#1
is the major scale a mode? C,D,E,F,G,A,B,C

why is this other book teaching me to walk around the chord clock.. like this:

C,F,Bb,Eb,Ab,Db,Gb, then B,E.. thats going clockwise circle of 4ths, and its teaching me songs in those notes intead of the major mode..

should i not study the major mode yet?

my heads spinning
#3
About the major scale:

There are 12 major scales, one for each root note.
C D E F G A B is a major scale in the key of C; it's got no sharps or flats.

To add a sharp you change the root note to the fifth note of the scale (G) and sharpen the fourth (F), giving us
G A B C D E F#

To add a flat in you change the root note round to the fourth note of the scale (F) and flatten the seventh (B) , giving us
F G A Bb C D E

You can keep going until you get keys with 2-5 sharps and 2-5 flats, getting us up to 11 keys. Only one left; if we add another flat to the 5-flats scale (Db major) we get Gb major with 6 flats (Gb Ab Bb Cb Db Eb F). Turns out that adding another sharp to the one with 5 sharps (should be B major) gets us the same notes written with sharps instead of flats, called F# major.

Convention as far as I've seen on sheet music is never to use 6 sharps, always 6 flats (not that I've got a lot of examples- a lot of instruments are designed to be easier to play in certain keys so most sensible human beings avoid writing in keys these instruments find hard), but it's the same damned thing as far as all the theory I've ever cared about says- just make sure that you pick F# or Gb and stick with it, since either way you might want to alter some notes later and will inevitably end up with double-flats or double-sharps for something. Either way you don't need to worry about this last paragraph, there's a way to go before you should be caring about that lot, further than me anyway.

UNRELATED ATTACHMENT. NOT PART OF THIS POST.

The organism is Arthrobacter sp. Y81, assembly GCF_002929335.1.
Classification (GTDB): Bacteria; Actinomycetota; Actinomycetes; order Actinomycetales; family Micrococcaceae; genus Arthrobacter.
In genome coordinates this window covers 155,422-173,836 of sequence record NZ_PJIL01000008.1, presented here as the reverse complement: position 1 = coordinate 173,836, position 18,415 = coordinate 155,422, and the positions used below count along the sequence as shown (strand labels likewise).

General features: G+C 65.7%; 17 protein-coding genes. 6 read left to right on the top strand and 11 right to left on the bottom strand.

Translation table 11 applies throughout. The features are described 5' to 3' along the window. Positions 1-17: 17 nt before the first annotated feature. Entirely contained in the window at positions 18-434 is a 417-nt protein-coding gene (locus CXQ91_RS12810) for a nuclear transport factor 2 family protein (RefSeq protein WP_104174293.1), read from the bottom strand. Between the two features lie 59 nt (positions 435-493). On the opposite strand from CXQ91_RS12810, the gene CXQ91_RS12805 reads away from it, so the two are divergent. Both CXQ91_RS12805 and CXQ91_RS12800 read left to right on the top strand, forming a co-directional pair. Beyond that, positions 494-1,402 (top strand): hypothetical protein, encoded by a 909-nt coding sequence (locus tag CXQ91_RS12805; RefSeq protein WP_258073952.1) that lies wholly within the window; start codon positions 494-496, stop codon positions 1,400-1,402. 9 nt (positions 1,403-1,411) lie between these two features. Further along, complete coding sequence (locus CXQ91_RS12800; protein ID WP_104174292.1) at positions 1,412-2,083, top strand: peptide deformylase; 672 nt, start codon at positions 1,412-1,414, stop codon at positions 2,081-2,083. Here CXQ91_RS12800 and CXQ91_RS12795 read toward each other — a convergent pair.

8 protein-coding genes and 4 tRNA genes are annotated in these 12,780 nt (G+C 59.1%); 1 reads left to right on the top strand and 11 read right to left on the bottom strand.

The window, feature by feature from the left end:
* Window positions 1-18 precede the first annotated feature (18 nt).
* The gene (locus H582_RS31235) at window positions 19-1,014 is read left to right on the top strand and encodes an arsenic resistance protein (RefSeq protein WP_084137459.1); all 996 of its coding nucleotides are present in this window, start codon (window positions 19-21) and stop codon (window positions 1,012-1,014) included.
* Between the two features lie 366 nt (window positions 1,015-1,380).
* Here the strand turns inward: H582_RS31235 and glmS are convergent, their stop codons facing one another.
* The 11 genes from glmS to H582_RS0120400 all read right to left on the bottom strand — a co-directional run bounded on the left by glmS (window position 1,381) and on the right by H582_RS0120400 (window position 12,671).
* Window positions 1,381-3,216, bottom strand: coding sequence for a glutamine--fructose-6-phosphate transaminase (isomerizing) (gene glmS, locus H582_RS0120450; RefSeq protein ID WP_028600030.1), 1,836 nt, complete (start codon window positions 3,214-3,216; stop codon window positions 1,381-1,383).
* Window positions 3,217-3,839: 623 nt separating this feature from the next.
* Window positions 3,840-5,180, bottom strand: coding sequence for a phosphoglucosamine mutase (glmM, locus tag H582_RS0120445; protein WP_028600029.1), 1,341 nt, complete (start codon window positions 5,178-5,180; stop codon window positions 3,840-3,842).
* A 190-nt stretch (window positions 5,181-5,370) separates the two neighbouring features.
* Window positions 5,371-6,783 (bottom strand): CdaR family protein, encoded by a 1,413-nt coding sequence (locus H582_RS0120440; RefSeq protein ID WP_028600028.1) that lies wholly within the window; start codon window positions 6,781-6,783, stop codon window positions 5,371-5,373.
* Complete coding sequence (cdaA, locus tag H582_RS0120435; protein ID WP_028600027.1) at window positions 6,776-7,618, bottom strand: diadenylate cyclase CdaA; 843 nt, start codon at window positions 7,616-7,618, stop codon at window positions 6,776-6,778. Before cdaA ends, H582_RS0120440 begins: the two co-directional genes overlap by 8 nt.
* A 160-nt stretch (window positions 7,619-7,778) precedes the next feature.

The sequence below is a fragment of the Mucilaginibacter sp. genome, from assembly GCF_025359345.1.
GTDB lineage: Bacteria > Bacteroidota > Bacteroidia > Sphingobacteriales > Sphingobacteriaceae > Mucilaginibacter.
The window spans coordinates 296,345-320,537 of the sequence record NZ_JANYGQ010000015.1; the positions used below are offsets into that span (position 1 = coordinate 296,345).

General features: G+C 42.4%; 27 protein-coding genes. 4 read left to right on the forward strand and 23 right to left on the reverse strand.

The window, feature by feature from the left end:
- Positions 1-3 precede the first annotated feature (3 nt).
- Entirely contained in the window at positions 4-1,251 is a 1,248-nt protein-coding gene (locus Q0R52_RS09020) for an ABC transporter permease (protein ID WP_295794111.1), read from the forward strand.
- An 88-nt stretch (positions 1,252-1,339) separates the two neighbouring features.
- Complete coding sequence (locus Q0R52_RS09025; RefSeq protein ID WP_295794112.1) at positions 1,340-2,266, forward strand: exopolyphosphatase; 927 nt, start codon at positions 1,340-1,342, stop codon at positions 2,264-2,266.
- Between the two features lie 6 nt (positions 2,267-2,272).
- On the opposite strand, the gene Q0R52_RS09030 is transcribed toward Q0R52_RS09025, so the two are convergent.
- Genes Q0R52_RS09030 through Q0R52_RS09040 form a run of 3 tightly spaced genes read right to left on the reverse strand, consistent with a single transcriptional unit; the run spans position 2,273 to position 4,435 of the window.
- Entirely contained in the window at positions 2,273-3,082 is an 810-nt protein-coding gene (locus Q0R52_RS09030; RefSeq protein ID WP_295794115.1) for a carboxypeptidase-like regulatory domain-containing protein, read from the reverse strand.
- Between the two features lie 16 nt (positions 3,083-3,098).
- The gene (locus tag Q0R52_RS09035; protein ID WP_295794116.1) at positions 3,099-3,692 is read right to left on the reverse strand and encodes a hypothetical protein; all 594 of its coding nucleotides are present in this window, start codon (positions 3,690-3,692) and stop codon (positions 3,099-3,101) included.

-------------------------------------SANITY LINE- READ AT YOUR OWN RISK-------------------------------------


On modes, you're not ready until you can deal with this thing called tonal music. I'd recommend Justin Sandercoe's free youtube channel for a balanced diet of new technique and theory to go through. But I'll give you a few lines on modal scales (which aren't modes, but they're derived from them) anyway.

Basically, the way to get a modal scale out of a scale is to take your scale, and decide that you're going to use one of the other notes as the root. For example, I might take the C major scale, and use G as the root (the 5th of the C major scale). Then I'd have to look at the kind of chord I've got sitting on the root, by counting up thirds. Here we've got G B D, which is a major chord, so we should (at least on paper, use your ears if it's not working out) be able to play the notes in this scale over a major chord without too much tension. Play it over a minor chord for that out-of-key, risky feel that having a minor 3rd and a major 3rd in the same place gives you.

But what did we actually gain by doing that? The only difference between this new scale in G and good ol' G major is the 7th; we've got an F instead of an F#. This difference is called the flavour tone of the 5th modal scale; it's the character of sitting on the V chord in a major key, what makes it unique. Turns out the rest of the modal scales have these flavour tones; it may be easier to just play pentatonics, major and natural minor until you get comfortable with them and then start adding in these flavour tones. Here they are anyway, with the names (provinces of ancient Greece if I recall) of the modes they come from:

First mode, Ionian- major 3rd, major 7th
Second mode, Dorian - minor 3rd, major 6th
Third mode, Phygrian - minor 2nd, minor 3rd
Fourth mode, Lydian - major 3rd, augmented 4th
Fifth mode, Mixolydian (the one in the example) - major 3rd, minor 7th (also called dominant)
Sixth mode, Aeolian (Same notes as the natural minor scale) - minor 3rd, minor 6th
Seventh mode, Locrian - minor third, diminished 5th

Ionian, Lydian and Mixolydian have major chords inside them, Aeolian, Dorian and Phygrian have minor chords inside them, Locrian has a diminished chord inside it, and is bloody hard to stick to because the tension in its root chord is huge.
Last edited by MopMaster at May 10, 2013,
#4
Hey Thanks Mop! Lol I use to rock it out with the mop too before I bought my axe.

Thats makes clearer sense tho :thumbup: